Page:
Willem de Kooning, Untitled XXI 1976. Estimate US$25-35 million / HK$195-273 million. Image courtesy of Sotheby’s
HONG KONG– More than 500 works from the collection of the legendary collector, philanthropist, businessman and shopping-mall magnet A. Alfred Taubman will be sold in a series of dedicated auctions beginning this autumn at New York Sotheby’s. Stretching from antiquity to contemporary art, the Alfred Taubman art collection is valued in excess of US$500 million / HK$3.9 billion, making it the most valuable private collection ever offered at auction.
Before the announcement of the A. Alfred Taubman art collection sale, there was high hope that Detroit Institute of Art which had benefitted from Taubman’s generosity will, get some artworks from the collection. Sadly, the museum which has a wing named after the philanthropist, may lose out. Beyond the collection going on sale, eight works that Taubman had lent to the museum will also be removed and sold. Some of the works include Christ and the Woman Taken in Adultery by Pietro da Crtona, Crowning with Thorns by Valentin de Boulogne, Christ Preaching to the Disciples by Giovanni Battista Caracciolo, and Penitent Magdalene by Guercino. During his life time, Taubman donated tens of millions of dollars and about 24 artworks that are part of the museum’s permanent collection.
Sotheby’s won the right to auction the Taubman art collection after a fierce fight with its archrival Christie’s. To win the contest, Sotheby’s had to make several concessions chiefly of which was offering the Taubman estate a guarantee. The guarantee gives Taubman estate cover for any eventualities during the auction. The guarantee, a practice employed by auction houses, promises the seller a minimum price on his art or collection. What this simply means is that if an artwork or collection does not make the stipulated estimate, the seller has nothing to lose because the auction house or outside guarantor is responsible for the shortfall.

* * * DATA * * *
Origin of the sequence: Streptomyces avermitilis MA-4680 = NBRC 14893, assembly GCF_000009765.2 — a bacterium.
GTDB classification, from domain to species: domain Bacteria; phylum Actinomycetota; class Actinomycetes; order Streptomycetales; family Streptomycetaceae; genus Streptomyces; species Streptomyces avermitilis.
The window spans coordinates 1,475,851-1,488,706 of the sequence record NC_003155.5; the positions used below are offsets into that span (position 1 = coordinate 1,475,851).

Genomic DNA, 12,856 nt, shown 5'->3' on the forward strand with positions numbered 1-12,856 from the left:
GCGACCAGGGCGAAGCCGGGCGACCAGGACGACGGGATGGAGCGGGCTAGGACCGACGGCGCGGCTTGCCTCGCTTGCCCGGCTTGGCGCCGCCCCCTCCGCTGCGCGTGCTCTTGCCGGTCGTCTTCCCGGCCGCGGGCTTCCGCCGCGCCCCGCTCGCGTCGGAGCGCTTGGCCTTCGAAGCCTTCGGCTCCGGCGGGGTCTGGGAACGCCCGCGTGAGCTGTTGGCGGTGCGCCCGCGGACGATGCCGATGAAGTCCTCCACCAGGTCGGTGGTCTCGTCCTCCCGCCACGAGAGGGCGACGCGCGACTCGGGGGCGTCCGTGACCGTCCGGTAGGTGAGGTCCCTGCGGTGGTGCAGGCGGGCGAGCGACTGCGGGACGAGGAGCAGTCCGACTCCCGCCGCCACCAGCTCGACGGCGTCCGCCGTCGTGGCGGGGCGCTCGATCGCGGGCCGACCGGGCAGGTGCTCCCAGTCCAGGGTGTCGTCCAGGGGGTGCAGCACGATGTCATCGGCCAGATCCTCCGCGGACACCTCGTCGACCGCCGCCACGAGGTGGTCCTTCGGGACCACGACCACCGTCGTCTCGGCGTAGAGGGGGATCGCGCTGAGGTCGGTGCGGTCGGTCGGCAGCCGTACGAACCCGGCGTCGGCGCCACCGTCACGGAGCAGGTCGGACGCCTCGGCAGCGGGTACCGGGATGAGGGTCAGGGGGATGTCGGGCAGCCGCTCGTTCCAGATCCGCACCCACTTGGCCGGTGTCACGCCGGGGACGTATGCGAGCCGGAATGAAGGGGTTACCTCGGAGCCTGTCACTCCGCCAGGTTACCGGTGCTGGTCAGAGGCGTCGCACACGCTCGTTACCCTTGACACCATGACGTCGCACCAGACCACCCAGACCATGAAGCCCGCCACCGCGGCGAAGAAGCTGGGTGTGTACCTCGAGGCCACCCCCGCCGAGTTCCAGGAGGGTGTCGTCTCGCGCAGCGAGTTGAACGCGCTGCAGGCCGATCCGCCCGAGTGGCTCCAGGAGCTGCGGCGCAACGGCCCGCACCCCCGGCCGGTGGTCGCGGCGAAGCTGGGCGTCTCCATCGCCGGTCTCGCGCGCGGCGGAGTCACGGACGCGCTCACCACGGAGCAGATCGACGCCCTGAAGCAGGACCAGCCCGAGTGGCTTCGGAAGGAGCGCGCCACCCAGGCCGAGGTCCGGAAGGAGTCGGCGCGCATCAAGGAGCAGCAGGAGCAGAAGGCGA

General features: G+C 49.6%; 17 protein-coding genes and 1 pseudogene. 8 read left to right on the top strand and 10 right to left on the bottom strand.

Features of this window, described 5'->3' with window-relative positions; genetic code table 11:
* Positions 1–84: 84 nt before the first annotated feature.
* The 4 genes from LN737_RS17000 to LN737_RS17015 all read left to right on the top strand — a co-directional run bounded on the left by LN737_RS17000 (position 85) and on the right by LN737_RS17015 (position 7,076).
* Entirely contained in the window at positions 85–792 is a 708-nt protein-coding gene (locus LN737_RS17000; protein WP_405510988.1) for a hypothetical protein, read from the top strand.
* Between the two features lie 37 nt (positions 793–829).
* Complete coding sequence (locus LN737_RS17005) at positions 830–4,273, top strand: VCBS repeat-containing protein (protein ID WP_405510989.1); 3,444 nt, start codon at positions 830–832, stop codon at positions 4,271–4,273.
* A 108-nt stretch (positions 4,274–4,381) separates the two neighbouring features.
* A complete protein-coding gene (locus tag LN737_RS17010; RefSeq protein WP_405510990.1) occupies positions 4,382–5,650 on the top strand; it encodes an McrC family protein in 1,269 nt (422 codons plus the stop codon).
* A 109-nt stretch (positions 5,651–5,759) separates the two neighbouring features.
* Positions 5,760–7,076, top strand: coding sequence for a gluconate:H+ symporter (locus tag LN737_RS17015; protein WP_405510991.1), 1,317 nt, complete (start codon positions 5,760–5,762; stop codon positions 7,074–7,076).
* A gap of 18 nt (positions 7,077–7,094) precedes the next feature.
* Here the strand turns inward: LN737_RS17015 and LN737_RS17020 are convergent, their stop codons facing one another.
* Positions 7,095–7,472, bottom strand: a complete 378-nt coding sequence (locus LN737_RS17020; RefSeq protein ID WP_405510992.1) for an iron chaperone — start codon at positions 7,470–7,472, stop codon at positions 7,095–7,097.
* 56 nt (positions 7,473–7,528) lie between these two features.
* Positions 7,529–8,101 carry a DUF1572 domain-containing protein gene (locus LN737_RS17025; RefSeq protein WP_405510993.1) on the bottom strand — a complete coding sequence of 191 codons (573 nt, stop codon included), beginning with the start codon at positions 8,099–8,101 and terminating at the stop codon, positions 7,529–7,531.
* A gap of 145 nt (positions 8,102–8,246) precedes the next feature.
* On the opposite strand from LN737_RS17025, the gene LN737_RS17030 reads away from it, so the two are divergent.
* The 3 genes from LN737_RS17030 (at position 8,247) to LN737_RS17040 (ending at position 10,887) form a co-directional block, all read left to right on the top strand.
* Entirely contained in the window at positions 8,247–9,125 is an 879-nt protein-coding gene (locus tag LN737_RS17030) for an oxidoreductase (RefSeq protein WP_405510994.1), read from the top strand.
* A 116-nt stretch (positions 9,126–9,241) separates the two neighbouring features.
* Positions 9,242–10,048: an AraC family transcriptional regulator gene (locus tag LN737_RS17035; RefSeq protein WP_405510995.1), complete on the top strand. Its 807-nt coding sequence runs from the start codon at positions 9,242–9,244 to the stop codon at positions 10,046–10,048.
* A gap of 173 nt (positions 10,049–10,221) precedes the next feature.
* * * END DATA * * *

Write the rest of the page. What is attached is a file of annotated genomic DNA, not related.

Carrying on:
The opportunity to sell the Taubman art collection is a big win for Sotheby’s, which has not been able to match Christie’s in terms of sales volume. To lose the contest to auction the collection of one of its founders to Christie’s world have been adding salt to injury. But more importantly, it would have presented Sotheby’s new president and chief executive Tad Smith in a bad light. When he took office in March, Mr. Smith promised shareholders that he would bring new energy to the auction house and also make judicious use of guarantee. His shrewd use of guarantee seem to have worked this time with the Taubman estate.
Alfred Taubman, who passed away in April at the age of 91, was an ardent collector throughout his life. Included in the Alfred Taubman art collection are an impressive number of iconic artists such as Mark Rothko and Frank Stella; Pablo Picasso and Egon Schiele; Winslow Homer and Charles Burchfield; and Albrecht Dürer and Raphael.
From his early training as an architect, to critical roles as a founder of the Archives of American Art at the Smithsonian Institution, a board member of the Whitney Museum of American Art and longtime Chairman of the Arts Commission of Detroit, the entity which oversaw the Detroit Institute of Arts, Taubman was always looking for great art to add to his collection.